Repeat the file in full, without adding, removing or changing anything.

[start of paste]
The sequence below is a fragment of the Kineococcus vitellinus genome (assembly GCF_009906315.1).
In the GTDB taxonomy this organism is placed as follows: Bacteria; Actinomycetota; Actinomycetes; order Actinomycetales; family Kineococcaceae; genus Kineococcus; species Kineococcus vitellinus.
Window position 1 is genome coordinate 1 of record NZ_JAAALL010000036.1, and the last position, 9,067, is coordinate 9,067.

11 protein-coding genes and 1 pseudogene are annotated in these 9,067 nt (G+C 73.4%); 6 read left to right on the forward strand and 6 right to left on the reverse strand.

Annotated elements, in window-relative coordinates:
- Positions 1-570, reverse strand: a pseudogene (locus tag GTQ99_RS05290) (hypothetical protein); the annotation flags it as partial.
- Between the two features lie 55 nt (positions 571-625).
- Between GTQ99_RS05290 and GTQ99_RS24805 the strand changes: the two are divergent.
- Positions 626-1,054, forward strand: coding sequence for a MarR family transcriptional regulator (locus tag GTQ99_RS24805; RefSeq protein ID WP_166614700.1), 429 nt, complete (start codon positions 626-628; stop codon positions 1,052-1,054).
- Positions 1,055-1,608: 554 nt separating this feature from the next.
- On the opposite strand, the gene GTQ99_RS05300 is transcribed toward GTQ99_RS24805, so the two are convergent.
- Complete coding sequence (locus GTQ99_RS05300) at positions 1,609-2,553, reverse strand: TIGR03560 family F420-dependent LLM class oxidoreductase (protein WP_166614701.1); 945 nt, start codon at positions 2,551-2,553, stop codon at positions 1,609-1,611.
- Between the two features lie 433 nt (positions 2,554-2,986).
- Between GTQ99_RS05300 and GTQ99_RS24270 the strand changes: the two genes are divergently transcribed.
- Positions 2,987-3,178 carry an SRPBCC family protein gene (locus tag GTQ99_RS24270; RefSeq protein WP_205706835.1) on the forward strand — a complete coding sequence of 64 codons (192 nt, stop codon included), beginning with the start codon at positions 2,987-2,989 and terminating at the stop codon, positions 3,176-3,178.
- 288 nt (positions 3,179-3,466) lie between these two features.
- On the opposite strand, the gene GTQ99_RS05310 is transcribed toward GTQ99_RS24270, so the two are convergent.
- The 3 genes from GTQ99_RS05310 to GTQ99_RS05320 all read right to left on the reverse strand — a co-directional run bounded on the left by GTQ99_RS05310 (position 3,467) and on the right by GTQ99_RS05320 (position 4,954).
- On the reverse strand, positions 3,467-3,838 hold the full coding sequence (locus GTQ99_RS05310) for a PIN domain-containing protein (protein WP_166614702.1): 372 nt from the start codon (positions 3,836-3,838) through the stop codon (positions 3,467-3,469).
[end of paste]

The sequence below is a fragment of the Kineococcus vitellinus genome (assembly GCF_009906315.1).
In the GTDB taxonomy this organism is placed as follows: Bacteria; Actinomycetota; Actinomycetes; order Actinomycetales; family Kineococcaceae; genus Kineococcus; species Kineococcus vitellinus.
Window position 1 is genome coordinate 1 of record NZ_JAAALL010000036.1, and the last position, 9,067, is coordinate 9,067.

11 protein-coding genes and 1 pseudogene are annotated in these 9,067 nt (G+C 73.4%); 6 read left to right on the forward strand and 6 right to left on the reverse strand.

Annotated elements, in window-relative coordinates:
- Positions 1-570, reverse strand: a pseudogene (locus tag GTQ99_RS05290) (hypothetical protein); the annotation flags it as partial.
- Between the two features lie 55 nt (positions 571-625).
- Between GTQ99_RS05290 and GTQ99_RS24805 the strand changes: the two are divergent.
- Positions 626-1,054, forward strand: coding sequence for a MarR family transcriptional regulator (locus tag GTQ99_RS24805; RefSeq protein ID WP_166614700.1), 429 nt, complete (start codon positions 626-628; stop codon positions 1,052-1,054).
- Positions 1,055-1,608: 554 nt separating this feature from the next.
- On the opposite strand, the gene GTQ99_RS05300 is transcribed toward GTQ99_RS24805, so the two are convergent.
- Complete coding sequence (locus GTQ99_RS05300) at positions 1,609-2,553, reverse strand: TIGR03560 family F420-dependent LLM class oxidoreductase (protein WP_166614701.1); 945 nt, start codon at positions 2,551-2,553, stop codon at positions 1,609-1,611.
- Between the two features lie 433 nt (positions 2,554-2,986).
- Between GTQ99_RS05300 and GTQ99_RS24270 the strand changes: the two genes are divergently transcribed.
- Positions 2,987-3,178 carry an SRPBCC family protein gene (locus tag GTQ99_RS24270; RefSeq protein WP_205706835.1) on the forward strand — a complete coding sequence of 64 codons (192 nt, stop codon included), beginning with the start codon at positions 2,987-2,989 and terminating at the stop codon, positions 3,176-3,178.
- 288 nt (positions 3,179-3,466) lie between these two features.
- On the opposite strand, the gene GTQ99_RS05310 is transcribed toward GTQ99_RS24270, so the two are convergent.
- The 3 genes from GTQ99_RS05310 to GTQ99_RS05320 all read right to left on the reverse strand — a co-directional run bounded on the left by GTQ99_RS05310 (position 3,467) and on the right by GTQ99_RS05320 (position 4,954).
- On the reverse strand, positions 3,467-3,838 hold the full coding sequence (locus GTQ99_RS05310) for a PIN domain-containing protein (protein WP_166614702.1): 372 nt from the start codon (positions 3,836-3,838) through the stop codon (positions 3,467-3,469).